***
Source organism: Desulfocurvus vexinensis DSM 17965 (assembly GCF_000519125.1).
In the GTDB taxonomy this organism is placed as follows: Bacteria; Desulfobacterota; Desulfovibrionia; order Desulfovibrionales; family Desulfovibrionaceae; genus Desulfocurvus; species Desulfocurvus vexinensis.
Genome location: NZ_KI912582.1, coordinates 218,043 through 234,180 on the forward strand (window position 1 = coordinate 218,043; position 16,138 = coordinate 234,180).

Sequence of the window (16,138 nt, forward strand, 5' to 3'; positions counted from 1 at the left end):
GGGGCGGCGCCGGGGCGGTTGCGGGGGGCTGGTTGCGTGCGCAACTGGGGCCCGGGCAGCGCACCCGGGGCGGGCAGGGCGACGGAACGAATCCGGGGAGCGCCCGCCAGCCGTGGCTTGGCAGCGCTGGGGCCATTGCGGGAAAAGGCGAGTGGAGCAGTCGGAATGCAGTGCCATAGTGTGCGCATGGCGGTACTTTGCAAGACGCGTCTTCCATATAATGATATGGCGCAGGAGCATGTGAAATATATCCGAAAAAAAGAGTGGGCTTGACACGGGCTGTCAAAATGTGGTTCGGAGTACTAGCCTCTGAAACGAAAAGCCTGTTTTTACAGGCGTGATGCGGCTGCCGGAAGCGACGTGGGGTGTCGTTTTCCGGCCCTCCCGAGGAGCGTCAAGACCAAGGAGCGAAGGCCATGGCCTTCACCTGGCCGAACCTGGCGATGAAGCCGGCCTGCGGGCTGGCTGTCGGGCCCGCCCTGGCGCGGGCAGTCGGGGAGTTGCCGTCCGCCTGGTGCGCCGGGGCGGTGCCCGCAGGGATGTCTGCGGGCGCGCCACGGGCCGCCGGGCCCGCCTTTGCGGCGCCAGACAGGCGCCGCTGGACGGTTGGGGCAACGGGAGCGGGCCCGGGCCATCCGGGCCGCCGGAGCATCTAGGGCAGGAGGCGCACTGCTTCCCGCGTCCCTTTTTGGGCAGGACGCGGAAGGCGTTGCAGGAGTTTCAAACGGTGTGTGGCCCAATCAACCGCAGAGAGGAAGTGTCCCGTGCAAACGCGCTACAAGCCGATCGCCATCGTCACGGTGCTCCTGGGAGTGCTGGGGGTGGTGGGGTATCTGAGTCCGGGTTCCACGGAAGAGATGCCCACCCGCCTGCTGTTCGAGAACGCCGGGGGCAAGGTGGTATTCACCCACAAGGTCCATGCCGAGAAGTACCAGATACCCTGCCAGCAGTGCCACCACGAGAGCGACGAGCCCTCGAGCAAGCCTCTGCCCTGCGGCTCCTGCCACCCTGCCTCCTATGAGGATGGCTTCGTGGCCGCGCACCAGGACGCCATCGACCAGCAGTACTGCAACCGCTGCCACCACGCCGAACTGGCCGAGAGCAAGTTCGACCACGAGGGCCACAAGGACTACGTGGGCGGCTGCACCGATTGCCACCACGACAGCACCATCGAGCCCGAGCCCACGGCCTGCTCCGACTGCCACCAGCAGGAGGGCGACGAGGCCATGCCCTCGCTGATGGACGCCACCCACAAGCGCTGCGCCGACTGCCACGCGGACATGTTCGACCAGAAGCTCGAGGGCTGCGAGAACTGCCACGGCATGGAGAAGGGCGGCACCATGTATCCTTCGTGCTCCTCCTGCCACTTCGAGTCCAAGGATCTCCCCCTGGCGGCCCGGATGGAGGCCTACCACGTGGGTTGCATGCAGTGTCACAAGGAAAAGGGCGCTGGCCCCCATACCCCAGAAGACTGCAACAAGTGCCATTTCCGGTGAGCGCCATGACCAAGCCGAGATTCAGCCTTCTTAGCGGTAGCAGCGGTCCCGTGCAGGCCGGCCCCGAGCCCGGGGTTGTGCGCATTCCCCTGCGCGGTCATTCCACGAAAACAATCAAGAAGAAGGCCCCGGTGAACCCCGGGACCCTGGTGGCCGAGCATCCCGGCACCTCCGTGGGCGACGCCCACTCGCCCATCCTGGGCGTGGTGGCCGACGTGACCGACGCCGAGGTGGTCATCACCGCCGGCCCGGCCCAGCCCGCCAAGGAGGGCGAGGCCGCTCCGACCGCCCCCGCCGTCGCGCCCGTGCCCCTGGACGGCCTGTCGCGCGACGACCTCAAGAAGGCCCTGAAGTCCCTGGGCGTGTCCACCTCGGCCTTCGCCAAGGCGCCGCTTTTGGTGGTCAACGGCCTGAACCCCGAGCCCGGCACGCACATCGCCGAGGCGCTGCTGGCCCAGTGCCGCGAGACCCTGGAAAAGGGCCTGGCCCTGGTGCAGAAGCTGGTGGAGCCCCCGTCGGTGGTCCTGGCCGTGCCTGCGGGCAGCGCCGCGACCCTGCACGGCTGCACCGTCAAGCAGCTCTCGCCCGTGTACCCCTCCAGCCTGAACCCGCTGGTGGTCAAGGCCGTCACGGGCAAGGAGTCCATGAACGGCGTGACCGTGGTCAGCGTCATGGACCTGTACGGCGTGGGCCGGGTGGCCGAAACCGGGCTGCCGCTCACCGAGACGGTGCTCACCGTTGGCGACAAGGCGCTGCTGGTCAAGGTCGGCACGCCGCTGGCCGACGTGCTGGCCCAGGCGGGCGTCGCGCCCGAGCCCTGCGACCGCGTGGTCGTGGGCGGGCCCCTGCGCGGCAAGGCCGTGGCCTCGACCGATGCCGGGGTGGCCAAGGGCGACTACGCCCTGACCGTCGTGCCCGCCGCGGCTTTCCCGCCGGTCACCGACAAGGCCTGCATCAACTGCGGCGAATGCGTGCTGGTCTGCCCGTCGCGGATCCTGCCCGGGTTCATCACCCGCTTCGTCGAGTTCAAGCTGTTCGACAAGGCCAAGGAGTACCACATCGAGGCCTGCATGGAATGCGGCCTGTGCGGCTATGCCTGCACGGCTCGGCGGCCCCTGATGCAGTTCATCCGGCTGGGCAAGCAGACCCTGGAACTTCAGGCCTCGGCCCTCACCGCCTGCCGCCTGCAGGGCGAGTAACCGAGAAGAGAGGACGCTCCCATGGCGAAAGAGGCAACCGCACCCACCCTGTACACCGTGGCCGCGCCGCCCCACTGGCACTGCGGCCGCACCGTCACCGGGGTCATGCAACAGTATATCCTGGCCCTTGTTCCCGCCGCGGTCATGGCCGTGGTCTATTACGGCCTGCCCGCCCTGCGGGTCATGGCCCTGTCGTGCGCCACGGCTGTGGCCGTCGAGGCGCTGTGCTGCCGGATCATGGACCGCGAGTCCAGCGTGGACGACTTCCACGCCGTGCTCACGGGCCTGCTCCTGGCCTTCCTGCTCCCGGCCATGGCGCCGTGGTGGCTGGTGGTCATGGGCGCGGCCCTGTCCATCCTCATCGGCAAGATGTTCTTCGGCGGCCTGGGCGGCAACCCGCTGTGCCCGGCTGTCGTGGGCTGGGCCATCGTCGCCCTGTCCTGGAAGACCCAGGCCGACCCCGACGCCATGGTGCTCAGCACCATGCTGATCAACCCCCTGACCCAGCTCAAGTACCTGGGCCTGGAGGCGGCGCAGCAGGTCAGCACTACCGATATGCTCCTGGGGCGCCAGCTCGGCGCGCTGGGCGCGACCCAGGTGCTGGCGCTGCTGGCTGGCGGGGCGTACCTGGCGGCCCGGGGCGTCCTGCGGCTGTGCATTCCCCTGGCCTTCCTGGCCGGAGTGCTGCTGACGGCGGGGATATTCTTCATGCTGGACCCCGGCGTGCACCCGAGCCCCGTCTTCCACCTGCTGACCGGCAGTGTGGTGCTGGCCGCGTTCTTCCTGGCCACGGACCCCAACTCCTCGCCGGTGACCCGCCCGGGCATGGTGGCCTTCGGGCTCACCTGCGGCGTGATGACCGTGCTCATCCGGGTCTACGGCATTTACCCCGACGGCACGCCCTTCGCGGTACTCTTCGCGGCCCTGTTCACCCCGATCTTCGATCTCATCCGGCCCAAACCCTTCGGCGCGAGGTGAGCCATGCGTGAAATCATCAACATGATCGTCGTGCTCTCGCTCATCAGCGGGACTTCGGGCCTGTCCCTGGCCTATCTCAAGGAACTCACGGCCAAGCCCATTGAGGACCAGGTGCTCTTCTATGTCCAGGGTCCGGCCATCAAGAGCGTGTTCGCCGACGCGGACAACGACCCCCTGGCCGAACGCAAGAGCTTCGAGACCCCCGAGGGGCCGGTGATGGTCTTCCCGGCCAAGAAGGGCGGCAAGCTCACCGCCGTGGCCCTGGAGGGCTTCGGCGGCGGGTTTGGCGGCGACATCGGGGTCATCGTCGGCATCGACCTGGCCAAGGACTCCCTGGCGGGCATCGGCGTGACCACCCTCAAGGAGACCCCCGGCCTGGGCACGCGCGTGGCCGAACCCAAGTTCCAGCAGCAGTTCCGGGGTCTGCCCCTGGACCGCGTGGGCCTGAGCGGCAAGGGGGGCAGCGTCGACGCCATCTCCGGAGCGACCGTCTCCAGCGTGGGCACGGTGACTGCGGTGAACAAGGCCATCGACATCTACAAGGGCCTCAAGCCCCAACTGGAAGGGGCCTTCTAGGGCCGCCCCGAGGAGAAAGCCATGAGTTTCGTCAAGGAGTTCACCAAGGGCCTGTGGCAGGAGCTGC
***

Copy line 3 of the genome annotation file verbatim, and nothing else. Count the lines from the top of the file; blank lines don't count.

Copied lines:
Genome location: NZ_KI912582.1, coordinates 218,043 through 234,180 on the forward strand (window position 1 = coordinate 218,043; position 16,138 = coordinate 234,180).